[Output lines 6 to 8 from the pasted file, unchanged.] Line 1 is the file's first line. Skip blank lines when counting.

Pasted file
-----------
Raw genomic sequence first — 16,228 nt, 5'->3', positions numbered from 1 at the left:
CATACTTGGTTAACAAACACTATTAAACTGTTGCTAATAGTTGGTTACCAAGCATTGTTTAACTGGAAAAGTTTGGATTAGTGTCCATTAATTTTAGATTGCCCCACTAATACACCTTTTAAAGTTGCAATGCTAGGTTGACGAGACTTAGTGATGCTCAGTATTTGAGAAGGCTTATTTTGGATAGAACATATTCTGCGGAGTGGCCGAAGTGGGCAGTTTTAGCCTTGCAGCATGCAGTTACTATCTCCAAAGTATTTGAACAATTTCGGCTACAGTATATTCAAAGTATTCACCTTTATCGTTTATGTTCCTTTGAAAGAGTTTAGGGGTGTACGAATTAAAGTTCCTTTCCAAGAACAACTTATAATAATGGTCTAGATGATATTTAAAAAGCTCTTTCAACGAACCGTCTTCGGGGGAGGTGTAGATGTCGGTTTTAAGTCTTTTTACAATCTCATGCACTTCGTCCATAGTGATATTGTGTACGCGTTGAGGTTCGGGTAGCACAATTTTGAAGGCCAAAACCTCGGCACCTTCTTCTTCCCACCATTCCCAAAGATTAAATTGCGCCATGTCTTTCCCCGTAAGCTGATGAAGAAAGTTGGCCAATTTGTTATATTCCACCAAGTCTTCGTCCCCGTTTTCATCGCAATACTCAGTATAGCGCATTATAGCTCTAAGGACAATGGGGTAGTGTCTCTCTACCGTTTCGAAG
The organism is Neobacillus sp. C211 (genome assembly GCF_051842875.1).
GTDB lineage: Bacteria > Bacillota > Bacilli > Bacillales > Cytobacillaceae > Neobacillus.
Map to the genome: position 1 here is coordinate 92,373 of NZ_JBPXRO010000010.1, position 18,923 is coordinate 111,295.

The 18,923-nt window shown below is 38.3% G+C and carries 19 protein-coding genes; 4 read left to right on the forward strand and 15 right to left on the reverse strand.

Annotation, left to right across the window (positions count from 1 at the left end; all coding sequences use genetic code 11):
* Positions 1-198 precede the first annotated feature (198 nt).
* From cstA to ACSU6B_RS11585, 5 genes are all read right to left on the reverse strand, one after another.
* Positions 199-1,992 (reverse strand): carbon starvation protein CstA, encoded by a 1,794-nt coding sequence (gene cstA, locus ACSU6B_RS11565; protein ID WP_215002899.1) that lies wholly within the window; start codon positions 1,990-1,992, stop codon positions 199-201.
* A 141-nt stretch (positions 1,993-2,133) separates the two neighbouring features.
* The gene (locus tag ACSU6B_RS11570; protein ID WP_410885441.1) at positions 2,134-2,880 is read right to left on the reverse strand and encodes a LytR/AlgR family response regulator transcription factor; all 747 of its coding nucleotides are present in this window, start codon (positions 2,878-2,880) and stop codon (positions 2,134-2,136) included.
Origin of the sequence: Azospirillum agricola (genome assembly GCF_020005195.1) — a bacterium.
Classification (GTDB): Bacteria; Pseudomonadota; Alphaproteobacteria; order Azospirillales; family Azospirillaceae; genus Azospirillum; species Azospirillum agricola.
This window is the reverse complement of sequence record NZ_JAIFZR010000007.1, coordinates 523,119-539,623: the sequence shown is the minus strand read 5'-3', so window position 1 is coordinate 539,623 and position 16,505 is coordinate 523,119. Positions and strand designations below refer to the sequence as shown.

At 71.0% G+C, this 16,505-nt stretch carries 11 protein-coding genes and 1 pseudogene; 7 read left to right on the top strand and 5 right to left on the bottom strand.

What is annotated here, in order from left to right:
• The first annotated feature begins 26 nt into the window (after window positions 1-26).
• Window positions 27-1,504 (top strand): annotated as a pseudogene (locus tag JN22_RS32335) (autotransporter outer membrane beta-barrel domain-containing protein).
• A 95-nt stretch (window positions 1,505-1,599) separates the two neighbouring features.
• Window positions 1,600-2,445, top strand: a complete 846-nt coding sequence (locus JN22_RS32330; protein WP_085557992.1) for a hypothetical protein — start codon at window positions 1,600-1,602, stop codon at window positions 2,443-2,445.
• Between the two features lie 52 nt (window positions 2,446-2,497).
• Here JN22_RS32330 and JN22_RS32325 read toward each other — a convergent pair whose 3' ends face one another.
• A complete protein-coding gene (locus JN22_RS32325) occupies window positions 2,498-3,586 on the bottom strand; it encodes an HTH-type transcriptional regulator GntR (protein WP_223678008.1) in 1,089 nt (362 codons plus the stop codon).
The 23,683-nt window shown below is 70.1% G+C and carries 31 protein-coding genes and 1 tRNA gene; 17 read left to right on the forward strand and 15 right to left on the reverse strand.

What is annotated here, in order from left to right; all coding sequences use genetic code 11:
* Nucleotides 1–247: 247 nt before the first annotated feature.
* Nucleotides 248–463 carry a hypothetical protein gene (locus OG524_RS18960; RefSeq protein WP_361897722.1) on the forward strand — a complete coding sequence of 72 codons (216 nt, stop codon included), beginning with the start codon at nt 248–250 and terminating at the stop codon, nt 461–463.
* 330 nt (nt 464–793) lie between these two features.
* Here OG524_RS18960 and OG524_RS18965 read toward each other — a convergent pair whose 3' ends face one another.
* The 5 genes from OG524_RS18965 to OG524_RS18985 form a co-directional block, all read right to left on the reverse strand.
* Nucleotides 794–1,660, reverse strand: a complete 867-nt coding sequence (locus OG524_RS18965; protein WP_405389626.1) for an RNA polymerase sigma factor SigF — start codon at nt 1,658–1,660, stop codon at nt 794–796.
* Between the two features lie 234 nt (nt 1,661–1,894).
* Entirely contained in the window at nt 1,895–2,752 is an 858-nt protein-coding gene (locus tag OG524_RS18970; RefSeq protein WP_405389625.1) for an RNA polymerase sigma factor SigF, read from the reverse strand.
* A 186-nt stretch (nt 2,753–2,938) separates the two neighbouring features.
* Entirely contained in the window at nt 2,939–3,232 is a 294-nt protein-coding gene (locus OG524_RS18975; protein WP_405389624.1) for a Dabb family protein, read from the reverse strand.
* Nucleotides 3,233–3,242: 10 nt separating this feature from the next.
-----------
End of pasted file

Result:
The 18,923-nt window shown below is 38.3% G+C and carries 19 protein-coding genes; 4 read left to right on the forward strand and 15 right to left on the reverse strand.

Annotation, left to right across the window (positions count from 1 at the left end; all coding sequences use genetic code 11):
* Positions 1-198 precede the first annotated feature (198 nt).